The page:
On Easter Sunday, suicide bombers killed at least 253 people and injured some 500 at churches and top-end hotels across Sri Lanka.
Most victims were Sri Lankans, but at least 38 foreigners are among the dead, including British, Indian and US citizens.
The official death toll had reached 359 by Thursday. However, the Sri Lankan government then revised the figure down, blaming a calculation error.
Evidence is mounting that local jihadists linked to the Islamic State (IS) group carried out the attack, and police have made a number of arrests.
The first reports were at about 08:45 (03:15 GMT) on Sunday 21 April. Six blasts took place within a short space of time.
Three were at churches - in the Kochchikade district of the capital, Colombo; in Negombo, to the north; and in the eastern city of Batticaloa. The other three blasts rocked the Shangri-La, Kingsbury and Cinnamon Grand hotels in Colombo.
Two further explosions were reported later as police searched for suspects - one in Dehiwala in southern Colombo, and another one near the Colombo district of Dematagoda, during a police raid.
Late on Sunday, an improvised explosive device was found and disposed of close to the country's main airport, near Colombo.
And on Monday another blast rocked a street near a church in the capital. Police were attempting to defuse explosives in a vehicle used by the attackers when it blew up.
According to police sources, an attack on a fourth hotel failed and helped lead police to the Islamist group now blamed for the assault.
On Friday, relatives of the bombers' suspected mastermind, Islamist preacher Zahran Hashim, were among 15 people killed when police raided a house in the eastern town of Sainthamaruthu.
Who are the victims?
Hundreds of Sri Lankan families are in mourning. One of the first victims to be indentified was celebrity chef Shantha Mayadunne. Other Sri Lankans killed included members of church congregations and staff at the hotels targeted.
The confirmed international casualties are from the UK, Denmark, Portugal, India, Turkey, Australia, the Netherlands, Japan, Switzerland, Spain, Bangladesh, the US and China.
Among the dead are three children of Danish billionaire Anders Holch Povlsen, owner of the Bestseller clothing chain and the largest shareholder in clothing giant Asos.
Who were the attackers?
On Monday Sri Lankan authorities said they believed a little-known local militant Islamist group known as National Thowheed Jamath (NTJ) was to blame.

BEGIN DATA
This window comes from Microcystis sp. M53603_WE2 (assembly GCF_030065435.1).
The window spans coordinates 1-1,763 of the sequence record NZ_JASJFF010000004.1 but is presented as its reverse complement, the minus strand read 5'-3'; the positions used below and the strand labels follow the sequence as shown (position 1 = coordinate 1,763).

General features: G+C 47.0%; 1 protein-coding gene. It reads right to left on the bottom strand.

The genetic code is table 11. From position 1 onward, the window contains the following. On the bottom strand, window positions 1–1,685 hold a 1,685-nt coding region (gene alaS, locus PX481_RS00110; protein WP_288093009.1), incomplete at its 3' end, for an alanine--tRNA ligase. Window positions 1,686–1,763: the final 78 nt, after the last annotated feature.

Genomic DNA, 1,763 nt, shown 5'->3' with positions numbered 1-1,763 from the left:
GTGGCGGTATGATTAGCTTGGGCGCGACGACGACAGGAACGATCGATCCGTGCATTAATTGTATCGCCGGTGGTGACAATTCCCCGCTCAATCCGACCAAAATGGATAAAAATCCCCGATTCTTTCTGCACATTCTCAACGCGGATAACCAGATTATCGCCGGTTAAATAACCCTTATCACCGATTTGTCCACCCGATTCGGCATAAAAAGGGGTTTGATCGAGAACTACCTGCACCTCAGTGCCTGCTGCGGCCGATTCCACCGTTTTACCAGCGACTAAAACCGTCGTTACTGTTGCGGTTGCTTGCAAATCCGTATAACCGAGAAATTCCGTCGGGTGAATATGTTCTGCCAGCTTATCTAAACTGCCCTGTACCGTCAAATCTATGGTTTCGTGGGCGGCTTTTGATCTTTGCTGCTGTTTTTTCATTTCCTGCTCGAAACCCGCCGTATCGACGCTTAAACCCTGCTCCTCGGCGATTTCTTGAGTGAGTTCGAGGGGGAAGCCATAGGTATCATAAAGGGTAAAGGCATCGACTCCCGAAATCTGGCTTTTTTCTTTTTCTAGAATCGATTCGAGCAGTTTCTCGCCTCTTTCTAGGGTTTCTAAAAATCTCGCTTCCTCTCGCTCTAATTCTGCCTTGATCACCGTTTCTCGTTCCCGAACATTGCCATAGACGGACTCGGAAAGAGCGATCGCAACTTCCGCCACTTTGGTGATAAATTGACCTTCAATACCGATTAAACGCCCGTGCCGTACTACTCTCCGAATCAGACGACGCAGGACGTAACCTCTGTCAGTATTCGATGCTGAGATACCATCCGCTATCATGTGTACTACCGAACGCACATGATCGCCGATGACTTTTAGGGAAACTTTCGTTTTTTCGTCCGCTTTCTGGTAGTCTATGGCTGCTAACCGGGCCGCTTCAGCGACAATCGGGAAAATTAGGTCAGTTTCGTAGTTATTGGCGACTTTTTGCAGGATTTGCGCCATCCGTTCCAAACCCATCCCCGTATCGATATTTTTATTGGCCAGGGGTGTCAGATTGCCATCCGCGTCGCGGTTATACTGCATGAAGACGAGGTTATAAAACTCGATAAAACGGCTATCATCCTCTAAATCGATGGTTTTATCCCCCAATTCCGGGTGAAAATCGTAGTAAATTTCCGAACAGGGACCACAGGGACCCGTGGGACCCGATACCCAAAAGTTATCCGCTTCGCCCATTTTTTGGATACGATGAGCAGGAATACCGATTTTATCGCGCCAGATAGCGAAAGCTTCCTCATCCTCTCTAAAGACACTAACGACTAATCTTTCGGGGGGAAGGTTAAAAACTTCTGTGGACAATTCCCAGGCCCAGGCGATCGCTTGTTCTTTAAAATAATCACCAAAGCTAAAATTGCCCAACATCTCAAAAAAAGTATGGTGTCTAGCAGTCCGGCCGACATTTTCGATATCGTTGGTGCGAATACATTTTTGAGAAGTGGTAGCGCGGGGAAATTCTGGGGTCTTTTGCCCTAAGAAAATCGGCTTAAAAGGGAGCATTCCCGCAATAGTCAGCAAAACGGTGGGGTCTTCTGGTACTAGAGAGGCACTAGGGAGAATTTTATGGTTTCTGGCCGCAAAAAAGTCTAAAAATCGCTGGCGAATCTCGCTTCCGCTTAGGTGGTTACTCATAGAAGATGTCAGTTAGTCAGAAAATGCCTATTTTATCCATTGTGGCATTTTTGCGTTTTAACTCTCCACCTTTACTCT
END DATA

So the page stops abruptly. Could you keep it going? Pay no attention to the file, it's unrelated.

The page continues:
On Tuesday, IS said it had carried out the attacks, and released video of men it says were the bombers, pledging allegiance to the group.
All but one of the men can be seen with their faces covered. Some are holding knives. The man with his face uncovered has been named as Hashim, who went on to blow himself up at a hotel in Colombo.
IS said "members of the US-led coalition and Christians in Sri Lanka" had been targeted.
BBC security correspondent Gordon Corera says that while IS in the past has claimed attacks it was not involved in, this statement is being taken seriously due to the scale of the attacks.
The choice of targets is more in line with IS ideology than with traditional types of communal violence seen in Sri Lanka, he adds.
According to the Sri Lankan government, most of the attackers were "well educated" and had come from "middle- or upper middle-class" families.
Two were sons of a wealthy spice trader, Mohamed Ibrahim, who was arrested after the attacks.
How has the government responded?
The NTJ was banned on Saturday and dozens of arrests have been made since the attacks. A curfew was also imposed.
The government admitted a "major intelligence lapse" after it was revealed that an Indian intelligence warning from the beginning of the month about planned attacks was not properly shared by the authorities.
Security services had been monitoring the NTJ, but the prime minister and the cabinet were not warned, ministers said.
President Maithripala Sirisena moved to sack the defence secretary and inspector general of police.
What is the country's religious make-up?
Sunday's attacks were the worst ever against Sri Lanka's small Christian minority, who make up just 7% of the 21 million population.
Theravada Buddhism is Sri Lanka's biggest religion, accounting for about 70% of the population. Hindus and Muslims make up around 12% and 10% of the population respectively.
The attacks are Sri Lanka's deadliest act of violence since the end of the 26-year civil war in 2009.
The war is thought to have killed between 70,000 and 80,000 people and ended with the defeat of the Tamil Tigers, who had fought for independence for the Tamil minority.